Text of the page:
George Fishlock is the chair of AvSuper and well known by members in the tight-knit industry of air traffic control services. Investment Magazine reports on what a close relationship with a membership can enable a fund to do.
Walking around the Airservices Australia building at Melbourne Airport, the hub controlling flights over half of Australia’s airspace, many people greet him by name and share stories of the daily operations and their favourite sports teams with him. They also recognise him as the chair of their superannuation fund.
AvSuper’s members make it is an outlier compared to other funds. It has $2 billion of assets, 11 members of staff and 6,500 members. The average member balance in the defined contribution side is well over $300,000, while the defined benefit section, which is about 50 per cent of the fund, has an average member balance over half a million dollars.
When the fund write cheques to its few leaving members it is often seven figures, but most members make the conscious decision to stay with AvSuper.
“Our membership is committed to us, they’ve had choice available to them for at least five years and most have not moved,” Fishlock says. “Furthermore 77 per cent have exercised investment choice within the fund and are not in the default investment option.”
Having an engaged and educated membership, who sit next to each other day-in and day-out, keeps the Trustee very conscious of members’ needs, because “if there’s a better offering they would walk out the door tomorrow,” says Fishlock.
One of the reasons the membership is so engaged is that the fund has a deep and evolving understanding of member needs, making it a good case study into the usefulness of having wider and holistic data sets.
The fund has one major employer and several hundred smaller employers from the aviation and aviation safety industry. Because they know the type of members, their employment history and the way that their members’ careers will progress, AvSuper understands at what particular points there’s a need for superannuation services and advice.
For example, since the average member has a very high account balance, most won’t be able to access the age pension, as they are far beyond the assets and income tests, so the way they manage their own finances is going to be critical to their financial success in retirement.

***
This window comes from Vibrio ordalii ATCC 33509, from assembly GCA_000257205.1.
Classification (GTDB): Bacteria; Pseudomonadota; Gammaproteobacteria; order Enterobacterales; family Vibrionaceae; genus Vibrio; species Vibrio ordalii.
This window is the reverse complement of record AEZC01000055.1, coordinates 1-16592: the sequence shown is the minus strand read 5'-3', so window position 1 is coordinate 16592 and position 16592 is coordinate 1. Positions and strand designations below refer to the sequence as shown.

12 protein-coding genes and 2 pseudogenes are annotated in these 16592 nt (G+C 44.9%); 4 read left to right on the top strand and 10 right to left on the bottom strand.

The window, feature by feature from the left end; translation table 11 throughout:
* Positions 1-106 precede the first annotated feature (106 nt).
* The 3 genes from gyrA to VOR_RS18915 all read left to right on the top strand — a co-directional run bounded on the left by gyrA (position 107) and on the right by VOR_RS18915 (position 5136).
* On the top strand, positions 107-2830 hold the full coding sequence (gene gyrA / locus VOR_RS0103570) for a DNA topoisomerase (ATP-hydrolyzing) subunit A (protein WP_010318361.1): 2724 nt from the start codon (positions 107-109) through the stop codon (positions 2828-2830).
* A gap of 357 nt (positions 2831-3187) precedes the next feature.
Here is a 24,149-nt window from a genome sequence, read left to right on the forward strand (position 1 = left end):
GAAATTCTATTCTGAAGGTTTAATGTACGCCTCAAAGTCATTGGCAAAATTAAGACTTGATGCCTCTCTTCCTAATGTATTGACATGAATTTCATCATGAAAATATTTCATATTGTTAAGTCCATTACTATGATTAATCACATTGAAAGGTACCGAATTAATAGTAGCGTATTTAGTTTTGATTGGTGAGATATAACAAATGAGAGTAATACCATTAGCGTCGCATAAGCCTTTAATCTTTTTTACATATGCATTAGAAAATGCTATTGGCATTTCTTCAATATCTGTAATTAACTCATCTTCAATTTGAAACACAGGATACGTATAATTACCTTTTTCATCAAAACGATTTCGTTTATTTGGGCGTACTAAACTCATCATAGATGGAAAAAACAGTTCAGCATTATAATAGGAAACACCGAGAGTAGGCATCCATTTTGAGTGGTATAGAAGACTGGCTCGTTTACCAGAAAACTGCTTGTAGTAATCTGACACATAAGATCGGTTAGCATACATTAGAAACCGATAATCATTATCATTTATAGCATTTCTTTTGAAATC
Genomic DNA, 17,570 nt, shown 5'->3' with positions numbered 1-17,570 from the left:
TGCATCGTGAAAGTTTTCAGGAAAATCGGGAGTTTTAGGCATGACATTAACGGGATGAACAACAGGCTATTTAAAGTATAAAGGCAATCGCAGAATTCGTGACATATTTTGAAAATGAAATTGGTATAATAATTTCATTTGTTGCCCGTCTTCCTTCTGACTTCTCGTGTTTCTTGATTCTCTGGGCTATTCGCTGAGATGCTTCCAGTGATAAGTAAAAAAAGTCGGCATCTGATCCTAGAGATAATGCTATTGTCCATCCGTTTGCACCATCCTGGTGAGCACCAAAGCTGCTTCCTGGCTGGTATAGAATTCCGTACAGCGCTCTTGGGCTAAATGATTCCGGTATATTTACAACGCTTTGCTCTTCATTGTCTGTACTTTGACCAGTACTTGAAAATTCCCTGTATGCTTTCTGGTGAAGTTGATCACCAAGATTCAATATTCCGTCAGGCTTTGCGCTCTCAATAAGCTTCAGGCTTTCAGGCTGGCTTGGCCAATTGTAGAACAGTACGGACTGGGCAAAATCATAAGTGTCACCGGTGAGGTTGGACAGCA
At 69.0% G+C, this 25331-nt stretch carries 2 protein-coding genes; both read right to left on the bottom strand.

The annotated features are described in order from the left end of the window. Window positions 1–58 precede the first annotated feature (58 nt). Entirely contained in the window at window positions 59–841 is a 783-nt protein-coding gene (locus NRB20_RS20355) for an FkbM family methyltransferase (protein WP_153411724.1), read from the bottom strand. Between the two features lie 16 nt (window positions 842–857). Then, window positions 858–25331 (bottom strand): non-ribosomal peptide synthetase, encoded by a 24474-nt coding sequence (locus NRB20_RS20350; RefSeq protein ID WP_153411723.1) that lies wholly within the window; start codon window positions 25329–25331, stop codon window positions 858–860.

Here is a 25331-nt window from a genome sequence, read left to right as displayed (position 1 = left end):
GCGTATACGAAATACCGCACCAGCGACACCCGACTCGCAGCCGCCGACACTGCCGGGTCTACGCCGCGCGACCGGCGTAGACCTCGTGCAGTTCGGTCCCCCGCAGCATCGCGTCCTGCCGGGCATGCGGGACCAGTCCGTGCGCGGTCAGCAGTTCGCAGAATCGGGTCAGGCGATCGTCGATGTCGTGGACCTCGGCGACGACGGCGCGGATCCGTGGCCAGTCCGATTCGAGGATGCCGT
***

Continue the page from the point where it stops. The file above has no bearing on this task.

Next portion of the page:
With this in mind, as of last month AvSuper has extended its financial personal advice service to provide a full in-house financial planning service to members.
Even though the fund has an engaged, educated and interested membership, a lot of them still don’t know what to do with the money.
“Not being their job, it hasn’t been their business, and it’s been a real challenge for them to know what to do, but it’s also comforting that they’ve got people they can call in our organisation – rather than an external company – to be able to provide that insight,” Fishlock said.
The fund has three fully qualified and censed financial planners on staff serving the 6,500 members which also supports the inhouse call centre. Fishlock says the fund has always been clear minded that you cannot outsource the customer service of your client base and has maintained an internal client service model for many years.
“When you’ve got two million members there’s no chance that you can hire enough financial planners to talk to all those people,” Fishlock explained speaking of the scale advantages of the fund’s membership size relative to its large assets under management base.
Previously the fund did subcontract the provision of advice to an outside organisation, but it proved unsuccessful as “they were more interested in trying to divert members into their sort of products”.
As a result Fishlock says much time was spent trying to repair the damage. He doesn’t think there’s going to initially be a huge rush for the service, as the members are well informed and educated up to this stage, adding that they are not starting from scratch as super is talked about in the air traffic control training centre and in many of the employer staff induction sessions from the week they start.
The only in-house investments AvSuper is prepared to manage is cash in term deposits. Aside from cash investments, which have generated better outcomes than might be had by an investment manager over the last 3 years, the Trustee’s investment belief is that if they are seeking to make investments for the best benefit to members they should be seeking the best possible investment managers in the world. Fishlock argues that if you come in-house with other assets you face the “very real prospect and run the genuine risk of an underperforming internal team”.
“It’s very easy to sack an external manager if they don’t perform, but it’s extremely hard to sack an internal team if they don’t meet the same criteria,” he says.
There has been a major move over the past two years in the way that the defined benefit portion of the portfolio is constructed because of the significant surplus of assets over liabilities in that section of the fund.
A few on the trustee board were around in the GFC when the prior defined benefit surplus disappeared with a significant fall in investment markets and asset valuations.
Those who saw all the angst and all the concern at that time are now very conscious of the same scenario recurring in the future.
The fund has worked over the last couple of years on a comprehensive investment strategy review of the defined benefit section to ensure that the DB asset, which was closed to new members in 2002, remains fully funded, and no employer “top ups” are likely to be required.
“We’ve got a DB fund that is closed and running down, currently sitting at 50 per cent of the fund. We no longer need to have the same exposure to equities in particular that we’ve had in the past and we’ve worked very heavily on moving away from those more traditional types of asset allocation,” says Fishlock.